There are certain poets—Spenser is one—with whom other poets, whatever the prejudices or inattention of the critics, have conspicuously kept faith. After his death in 1599 (when, according to Camden, contemporary writers symbolically threw not only verses but their pens into the grave), Spenser’s general reputation slowly declined. It was with the practitioners that he continued to be important:Milton and Dryden, the young Keats, who was ...Read »
“…He declared that he was above all an advocate for American art. He didn’t see why we shouldn’t produce the greatest works in the world. We were the biggest people, and we ought to have the biggest conceptions. The biggest conceptions of course would bring forth in time the biggest performances. We had to be true to ourselves, to pitch in and not be afraid, to fling Imitation ...
To the Editors:
Since the letter from Simon Leys [“In Defense of Mother Teresa,” NYR, September 19] is directed at myself rather than at your reviewer, may I usurp the right to reply?
In my book, The Missionary Position: Mother Teresa In Theory and Practice, I provide evidence that Mother Teresa has consoled and supported the rich and powerful, allowing them all manner of indulgence, while preaching obedience and resignation ...Read »
According to Heinrich Schliemann’s keenest detractors, his life was not merely stranger than fiction; it was fiction. But the facts accepted even by those who most strongly suspect his honesty make an amazing story. Born in poverty in 1822, the son of a dissolute and lecherous Lutheran pastor in the eastern German town of Neubukow, he made himself immensely rich through the indigo trade in Russia, dealing in gold ...Read »
The New York Times’s Maureen Dowd was in Georgia on election night brightening up the night watch over Newt Gingrich’s uneasiness. As is the usual case for communions with good girls and most especially with more than semidivine ones like Dowd, the talk drifted to the woes of woman as brought vividly back to mind by Benazir Bhutto’s defrocking as Pakistani prime minister.
The offenses that brought ...Read »
Most discussion of the black urban underclass is statistical or otherwise theoretical and removed, treating it as if it were life on an inaccessible planet. What makes Rosa Lee, Leon Dash’s report on a particular Washington ghetto family, so convincing and so valuable is his intimacy with his subjects, an intimacy that very few writers about the underclass have ever achieved. Dash had to do his work in neighborhoods ...Read »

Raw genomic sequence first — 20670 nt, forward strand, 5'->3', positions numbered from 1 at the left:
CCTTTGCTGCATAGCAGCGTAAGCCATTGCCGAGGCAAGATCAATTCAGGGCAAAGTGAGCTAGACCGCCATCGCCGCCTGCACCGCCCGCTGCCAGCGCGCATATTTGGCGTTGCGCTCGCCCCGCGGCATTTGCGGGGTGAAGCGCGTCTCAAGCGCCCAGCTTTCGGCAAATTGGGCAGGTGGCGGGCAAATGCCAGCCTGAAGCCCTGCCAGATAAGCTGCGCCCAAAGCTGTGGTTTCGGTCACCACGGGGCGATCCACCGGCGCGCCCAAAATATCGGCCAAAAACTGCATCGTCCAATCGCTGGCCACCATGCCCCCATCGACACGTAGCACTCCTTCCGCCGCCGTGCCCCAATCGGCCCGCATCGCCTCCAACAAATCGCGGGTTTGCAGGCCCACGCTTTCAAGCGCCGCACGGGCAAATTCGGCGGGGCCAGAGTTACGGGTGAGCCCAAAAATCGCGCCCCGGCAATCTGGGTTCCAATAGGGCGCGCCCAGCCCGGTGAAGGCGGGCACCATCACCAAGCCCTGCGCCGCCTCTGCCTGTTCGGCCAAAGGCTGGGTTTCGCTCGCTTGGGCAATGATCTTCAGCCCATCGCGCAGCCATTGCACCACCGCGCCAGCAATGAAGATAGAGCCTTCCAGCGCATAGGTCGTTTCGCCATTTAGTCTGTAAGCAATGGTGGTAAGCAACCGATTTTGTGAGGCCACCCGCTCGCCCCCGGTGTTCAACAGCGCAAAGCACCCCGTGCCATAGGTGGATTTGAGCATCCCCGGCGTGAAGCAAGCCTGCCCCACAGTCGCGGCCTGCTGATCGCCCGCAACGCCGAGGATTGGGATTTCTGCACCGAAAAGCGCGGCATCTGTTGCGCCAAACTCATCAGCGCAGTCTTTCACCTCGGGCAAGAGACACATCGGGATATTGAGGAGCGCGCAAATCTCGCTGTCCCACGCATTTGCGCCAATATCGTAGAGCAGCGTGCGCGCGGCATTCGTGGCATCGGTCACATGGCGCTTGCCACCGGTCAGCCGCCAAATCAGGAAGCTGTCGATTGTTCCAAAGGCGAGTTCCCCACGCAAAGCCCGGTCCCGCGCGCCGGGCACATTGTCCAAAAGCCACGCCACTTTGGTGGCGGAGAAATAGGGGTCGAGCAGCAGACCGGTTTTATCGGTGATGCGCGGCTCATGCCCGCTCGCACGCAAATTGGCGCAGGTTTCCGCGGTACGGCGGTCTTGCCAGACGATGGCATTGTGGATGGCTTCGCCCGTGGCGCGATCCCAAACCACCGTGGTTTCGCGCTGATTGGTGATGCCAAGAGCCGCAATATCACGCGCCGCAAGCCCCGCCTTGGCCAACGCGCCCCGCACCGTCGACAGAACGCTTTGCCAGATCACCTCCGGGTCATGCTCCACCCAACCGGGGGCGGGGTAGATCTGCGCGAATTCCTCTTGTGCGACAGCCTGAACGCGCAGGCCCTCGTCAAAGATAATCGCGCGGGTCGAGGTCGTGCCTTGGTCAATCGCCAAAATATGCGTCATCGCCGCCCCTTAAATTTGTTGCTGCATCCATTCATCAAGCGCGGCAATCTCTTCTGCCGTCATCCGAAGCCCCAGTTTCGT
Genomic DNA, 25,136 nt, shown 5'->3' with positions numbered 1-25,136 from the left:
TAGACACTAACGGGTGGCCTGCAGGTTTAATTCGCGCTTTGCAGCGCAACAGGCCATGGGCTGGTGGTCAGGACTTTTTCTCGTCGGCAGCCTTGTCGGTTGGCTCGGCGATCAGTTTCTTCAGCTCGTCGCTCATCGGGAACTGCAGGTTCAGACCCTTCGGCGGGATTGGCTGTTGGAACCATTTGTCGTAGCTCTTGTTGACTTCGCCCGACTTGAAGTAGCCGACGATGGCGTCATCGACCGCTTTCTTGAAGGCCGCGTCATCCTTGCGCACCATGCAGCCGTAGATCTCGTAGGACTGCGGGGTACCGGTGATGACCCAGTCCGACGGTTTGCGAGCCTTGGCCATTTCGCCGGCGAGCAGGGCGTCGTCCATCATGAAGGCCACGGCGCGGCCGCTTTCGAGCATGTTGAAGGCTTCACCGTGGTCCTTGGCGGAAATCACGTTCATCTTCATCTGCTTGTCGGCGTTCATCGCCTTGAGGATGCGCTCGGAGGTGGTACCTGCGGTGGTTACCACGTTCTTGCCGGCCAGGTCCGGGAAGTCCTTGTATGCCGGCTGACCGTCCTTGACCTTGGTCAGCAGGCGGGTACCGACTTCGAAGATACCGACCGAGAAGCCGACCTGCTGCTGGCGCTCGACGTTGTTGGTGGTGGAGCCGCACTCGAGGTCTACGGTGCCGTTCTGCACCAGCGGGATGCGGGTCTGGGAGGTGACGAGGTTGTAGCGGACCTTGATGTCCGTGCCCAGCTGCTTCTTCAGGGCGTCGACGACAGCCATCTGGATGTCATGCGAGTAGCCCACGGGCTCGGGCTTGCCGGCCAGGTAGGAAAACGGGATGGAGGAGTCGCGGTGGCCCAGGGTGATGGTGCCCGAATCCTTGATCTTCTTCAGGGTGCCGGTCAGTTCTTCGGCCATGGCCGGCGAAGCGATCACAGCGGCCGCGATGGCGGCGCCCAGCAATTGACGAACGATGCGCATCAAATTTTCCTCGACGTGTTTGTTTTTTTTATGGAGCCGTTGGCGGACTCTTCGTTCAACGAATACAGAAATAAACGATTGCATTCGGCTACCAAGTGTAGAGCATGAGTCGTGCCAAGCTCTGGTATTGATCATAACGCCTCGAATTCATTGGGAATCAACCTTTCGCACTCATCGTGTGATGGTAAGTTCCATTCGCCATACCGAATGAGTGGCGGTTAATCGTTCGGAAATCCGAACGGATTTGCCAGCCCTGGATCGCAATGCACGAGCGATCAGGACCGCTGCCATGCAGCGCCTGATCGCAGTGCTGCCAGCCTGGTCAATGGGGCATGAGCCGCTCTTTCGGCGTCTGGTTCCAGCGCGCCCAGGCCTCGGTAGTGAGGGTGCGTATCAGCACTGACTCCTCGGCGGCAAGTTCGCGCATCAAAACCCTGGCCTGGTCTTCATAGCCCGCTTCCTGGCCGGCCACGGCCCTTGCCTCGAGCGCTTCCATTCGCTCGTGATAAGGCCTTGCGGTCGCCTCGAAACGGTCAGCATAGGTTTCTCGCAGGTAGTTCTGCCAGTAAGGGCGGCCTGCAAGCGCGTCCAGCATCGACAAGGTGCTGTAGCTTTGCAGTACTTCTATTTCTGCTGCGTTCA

There are no fewer than five epigraphs by way of introduction; it is understandable that Margaret Atwood should hesitate on the brink, before launching herself into the powerful currents of her latest novel. Her chapter headings take their titles from the names of quilt patterns. This would be a worn and dangerously cosy device, if the names themselves were not so shudderingly evocative. There is peril here: Jagged Edge, Snake ...Read »
In the seclusion of a cardiac clinic outside Vienna, a few months before he died there in 1904, Theodor Herzl, the father of secular Jewish nationalism, set down his thoughts on the Zionist movement he had founded in 1896. It would undoubtedly triumph, he thought. In fifty years’ time, at the very latest, there would be a Jewish state. In an ironic aside, he added, “Don’t commit any follies ...Read »
While Mikhail Gorbachev was in control of the Soviet state, three events transformed the world’s political landscape: the cold war and the division of Europe ended; the Soviet Union and most of the countries allied with it ceased to be ruled by their Communist parties; and finally the Soviet state itself collapsed, fragmenting into fifteen sovereign successors.
Gorbachev was at the center of the political storms that produced these ...Read »